Status of inertial fusion

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The technology advancement to high-power beams has also given birth to new technologies. That class of Free Electron Lasers that employs rf linacs, synchrotrons, and storage rings - although the use the tools of High Energy Physics (HEP) - was developed well behind the kinetic energy frontier. The induction linac, however, is something of an exception; it was born directly from the needs of the magnetic fusion program, and was not motivated by a high-energy physics application. The heavy-ion approach to inertial fusion starts with picking from the rich menu of accelerator technologies those that have, ab initio, the essential ... continued below

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Pages: 8

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Keefe, D. April 1, 1987.

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Description

The technology advancement to high-power beams has also given birth to new technologies. That class of Free Electron Lasers that employs rf linacs, synchrotrons, and storage rings - although the use the tools of High Energy Physics (HEP) - was developed well behind the kinetic energy frontier. The induction linac, however, is something of an exception; it was born directly from the needs of the magnetic fusion program, and was not motivated by a high-energy physics application. The heavy-ion approach to inertial fusion starts with picking from the rich menu of accelerator technologies those that have, ab initio, the essential ingredients needed for a power plant driver: multigap acceleration - which leads to reliability/lifetime; electrical efficiency; repetition rate; and beams that can be reliably focused over a suitably long distance. The report describes the programs underway in Heavy Ion Fusion Accelerator Research as well as listing expected advances in driver, target, and beam quality areas in the inertial fusion power program.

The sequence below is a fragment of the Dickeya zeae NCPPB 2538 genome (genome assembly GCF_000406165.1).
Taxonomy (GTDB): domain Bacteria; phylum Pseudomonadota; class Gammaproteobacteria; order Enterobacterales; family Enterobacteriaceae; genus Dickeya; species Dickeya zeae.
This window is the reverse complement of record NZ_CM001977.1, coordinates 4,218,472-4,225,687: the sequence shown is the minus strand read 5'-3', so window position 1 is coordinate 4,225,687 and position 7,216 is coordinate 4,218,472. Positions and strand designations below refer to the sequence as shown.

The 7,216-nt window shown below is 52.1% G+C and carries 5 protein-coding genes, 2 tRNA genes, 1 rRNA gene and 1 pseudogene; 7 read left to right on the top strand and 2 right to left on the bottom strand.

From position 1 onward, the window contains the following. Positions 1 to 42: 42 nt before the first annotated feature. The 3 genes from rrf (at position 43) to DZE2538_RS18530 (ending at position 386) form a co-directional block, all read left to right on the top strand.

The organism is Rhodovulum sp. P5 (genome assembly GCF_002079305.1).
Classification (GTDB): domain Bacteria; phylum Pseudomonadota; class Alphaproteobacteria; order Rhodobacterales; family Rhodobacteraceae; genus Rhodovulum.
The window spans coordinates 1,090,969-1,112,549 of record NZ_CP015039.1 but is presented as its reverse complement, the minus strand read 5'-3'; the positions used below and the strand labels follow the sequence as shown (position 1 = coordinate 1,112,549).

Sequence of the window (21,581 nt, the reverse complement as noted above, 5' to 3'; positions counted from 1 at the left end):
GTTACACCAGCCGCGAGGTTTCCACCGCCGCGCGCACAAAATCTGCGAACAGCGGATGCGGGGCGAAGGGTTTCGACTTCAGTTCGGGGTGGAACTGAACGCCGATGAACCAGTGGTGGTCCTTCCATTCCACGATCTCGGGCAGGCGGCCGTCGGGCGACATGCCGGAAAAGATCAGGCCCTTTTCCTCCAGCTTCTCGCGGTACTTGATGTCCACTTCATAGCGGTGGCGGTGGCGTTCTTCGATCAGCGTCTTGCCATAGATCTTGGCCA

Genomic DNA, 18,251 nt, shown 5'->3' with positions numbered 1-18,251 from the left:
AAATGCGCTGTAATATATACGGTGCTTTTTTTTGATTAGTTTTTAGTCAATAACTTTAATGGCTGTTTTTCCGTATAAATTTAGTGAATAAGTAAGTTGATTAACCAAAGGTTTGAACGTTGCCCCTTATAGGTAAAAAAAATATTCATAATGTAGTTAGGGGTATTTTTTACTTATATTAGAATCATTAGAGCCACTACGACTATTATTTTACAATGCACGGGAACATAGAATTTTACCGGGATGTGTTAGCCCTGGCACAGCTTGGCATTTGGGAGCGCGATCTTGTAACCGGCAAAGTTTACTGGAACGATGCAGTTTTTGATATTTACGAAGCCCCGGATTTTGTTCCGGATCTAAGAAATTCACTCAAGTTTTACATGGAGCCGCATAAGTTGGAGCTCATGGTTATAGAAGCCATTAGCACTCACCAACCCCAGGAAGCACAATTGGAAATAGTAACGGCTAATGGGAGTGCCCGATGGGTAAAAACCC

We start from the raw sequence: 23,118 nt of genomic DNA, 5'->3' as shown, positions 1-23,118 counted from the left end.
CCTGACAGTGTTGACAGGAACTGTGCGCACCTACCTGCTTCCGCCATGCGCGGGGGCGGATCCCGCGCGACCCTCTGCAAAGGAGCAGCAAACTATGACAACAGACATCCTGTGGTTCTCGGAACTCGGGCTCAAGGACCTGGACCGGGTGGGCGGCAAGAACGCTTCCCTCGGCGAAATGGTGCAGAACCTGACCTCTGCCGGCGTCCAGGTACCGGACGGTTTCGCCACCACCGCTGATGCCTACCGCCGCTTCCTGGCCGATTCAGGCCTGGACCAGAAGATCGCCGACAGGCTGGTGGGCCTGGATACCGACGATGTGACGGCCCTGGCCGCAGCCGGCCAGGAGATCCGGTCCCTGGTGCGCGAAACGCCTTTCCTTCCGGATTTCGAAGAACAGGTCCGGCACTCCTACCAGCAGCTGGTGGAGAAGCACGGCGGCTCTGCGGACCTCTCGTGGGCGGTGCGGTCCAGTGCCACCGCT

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Pages: 8

Notes

NTIS, PC A02/MF A01; 1.

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  • Annual meeting of Fusion Power Associates, Pleasanton, CA, USA, 8 Apr 1987

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  • Other: DE87010988
  • Report No.: LBL-23326
  • Report No.: CONF-870457-3
  • Grant Number: AC03-76SF00098
  • Office of Scientific & Technical Information Report Number: 6157933
  • Archival Resource Key: ark:/67531/metadc1108929

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Office of Scientific & Technical Information Technical Reports

Reports, articles and other documents harvested from the Office of Scientific and Technical Information.

Office of Scientific and Technical Information (OSTI) is the Department of Energy (DOE) office that collects, preserves, and disseminates DOE-sponsored research and development (R&D) results that are the outcomes of R&D projects or other funded activities at DOE labs and facilities nationwide and grantees at universities and other institutions.

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  • April 1, 1987

Added to The UNT Digital Library

  • Feb. 22, 2018, 7:45 p.m.

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  • April 25, 2018, 3:05 p.m.

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Keefe, D. Status of inertial fusion, article, April 1, 1987; [Berkeley,] California. (digital.library.unt.edu/ark:/67531/metadc1108929/: accessed September 22, 2018), University of North Texas Libraries, Digital Library, digital.library.unt.edu; crediting UNT Libraries Government Documents Department.